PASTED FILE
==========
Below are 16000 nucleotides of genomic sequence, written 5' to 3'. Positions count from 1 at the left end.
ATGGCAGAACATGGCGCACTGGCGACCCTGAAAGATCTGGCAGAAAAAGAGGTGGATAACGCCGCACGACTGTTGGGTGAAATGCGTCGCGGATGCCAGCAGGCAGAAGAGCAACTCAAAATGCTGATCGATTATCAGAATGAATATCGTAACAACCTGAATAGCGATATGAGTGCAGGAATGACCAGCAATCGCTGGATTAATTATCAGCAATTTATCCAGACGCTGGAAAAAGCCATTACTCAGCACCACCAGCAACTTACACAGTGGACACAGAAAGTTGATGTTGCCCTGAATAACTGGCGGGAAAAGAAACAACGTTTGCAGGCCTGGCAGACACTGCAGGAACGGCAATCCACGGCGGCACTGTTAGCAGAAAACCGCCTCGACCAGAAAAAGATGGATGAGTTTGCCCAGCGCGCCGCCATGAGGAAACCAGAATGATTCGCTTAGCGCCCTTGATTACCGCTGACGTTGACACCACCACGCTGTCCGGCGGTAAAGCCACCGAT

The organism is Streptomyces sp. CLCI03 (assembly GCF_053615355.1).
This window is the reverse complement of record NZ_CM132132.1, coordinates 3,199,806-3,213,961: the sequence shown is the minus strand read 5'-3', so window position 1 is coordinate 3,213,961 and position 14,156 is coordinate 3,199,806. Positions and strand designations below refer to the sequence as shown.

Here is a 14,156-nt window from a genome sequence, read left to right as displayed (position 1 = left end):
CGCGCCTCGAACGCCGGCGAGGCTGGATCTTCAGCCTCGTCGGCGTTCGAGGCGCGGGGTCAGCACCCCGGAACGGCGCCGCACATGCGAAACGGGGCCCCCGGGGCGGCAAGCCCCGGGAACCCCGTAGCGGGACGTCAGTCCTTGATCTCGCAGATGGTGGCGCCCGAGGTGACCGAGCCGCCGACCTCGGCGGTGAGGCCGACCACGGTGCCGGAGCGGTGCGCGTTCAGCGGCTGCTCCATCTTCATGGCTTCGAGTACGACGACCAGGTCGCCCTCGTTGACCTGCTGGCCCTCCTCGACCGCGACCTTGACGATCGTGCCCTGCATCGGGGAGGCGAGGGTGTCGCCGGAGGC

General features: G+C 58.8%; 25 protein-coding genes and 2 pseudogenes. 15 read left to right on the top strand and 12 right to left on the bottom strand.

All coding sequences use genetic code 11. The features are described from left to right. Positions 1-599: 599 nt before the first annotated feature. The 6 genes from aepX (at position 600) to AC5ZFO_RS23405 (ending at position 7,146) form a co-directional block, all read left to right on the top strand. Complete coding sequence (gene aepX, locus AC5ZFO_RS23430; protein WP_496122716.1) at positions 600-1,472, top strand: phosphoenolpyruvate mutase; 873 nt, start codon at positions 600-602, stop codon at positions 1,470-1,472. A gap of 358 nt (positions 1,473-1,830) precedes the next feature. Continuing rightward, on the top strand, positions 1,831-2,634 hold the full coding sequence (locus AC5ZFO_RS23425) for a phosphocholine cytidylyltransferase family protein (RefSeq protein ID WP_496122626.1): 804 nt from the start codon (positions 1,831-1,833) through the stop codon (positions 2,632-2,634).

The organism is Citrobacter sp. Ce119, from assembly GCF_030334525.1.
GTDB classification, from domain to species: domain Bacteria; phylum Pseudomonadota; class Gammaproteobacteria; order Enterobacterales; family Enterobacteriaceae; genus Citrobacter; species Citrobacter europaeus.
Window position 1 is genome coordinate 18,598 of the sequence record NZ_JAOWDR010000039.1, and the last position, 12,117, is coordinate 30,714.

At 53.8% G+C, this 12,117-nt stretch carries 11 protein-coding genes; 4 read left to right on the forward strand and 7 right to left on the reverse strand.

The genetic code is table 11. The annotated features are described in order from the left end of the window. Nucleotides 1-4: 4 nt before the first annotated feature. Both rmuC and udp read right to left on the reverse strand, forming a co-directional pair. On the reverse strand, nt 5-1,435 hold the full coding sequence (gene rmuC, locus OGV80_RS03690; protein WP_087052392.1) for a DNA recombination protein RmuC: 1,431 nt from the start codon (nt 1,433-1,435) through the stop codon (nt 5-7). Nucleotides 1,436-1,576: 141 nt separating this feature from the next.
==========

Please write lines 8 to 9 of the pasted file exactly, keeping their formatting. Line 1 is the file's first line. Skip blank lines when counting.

All coding sequences use genetic code 11. The features are described from left to right. Positions 1-599: 599 nt before the first annotated feature. The 6 genes from aepX (at position 600) to AC5ZFO_RS23405 (ending at position 7,146) form a co-directional block, all read left to right on the top strand. Complete coding sequence (gene aepX, locus AC5ZFO_RS23430; protein WP_496122716.1) at positions 600-1,472, top strand: phosphoenolpyruvate mutase; 873 nt, start codon at positions 600-602, stop codon at positions 1,470-1,472. A gap of 358 nt (positions 1,473-1,830) precedes the next feature. Continuing rightward, on the top strand, positions 1,831-2,634 hold the full coding sequence (locus AC5ZFO_RS23425) for a phosphocholine cytidylyltransferase family protein (RefSeq protein ID WP_496122626.1): 804 nt from the start codon (positions 1,831-1,833) through the stop codon (positions 2,632-2,634).

The organism is Citrobacter sp. Ce119, from assembly GCF_030334525.1.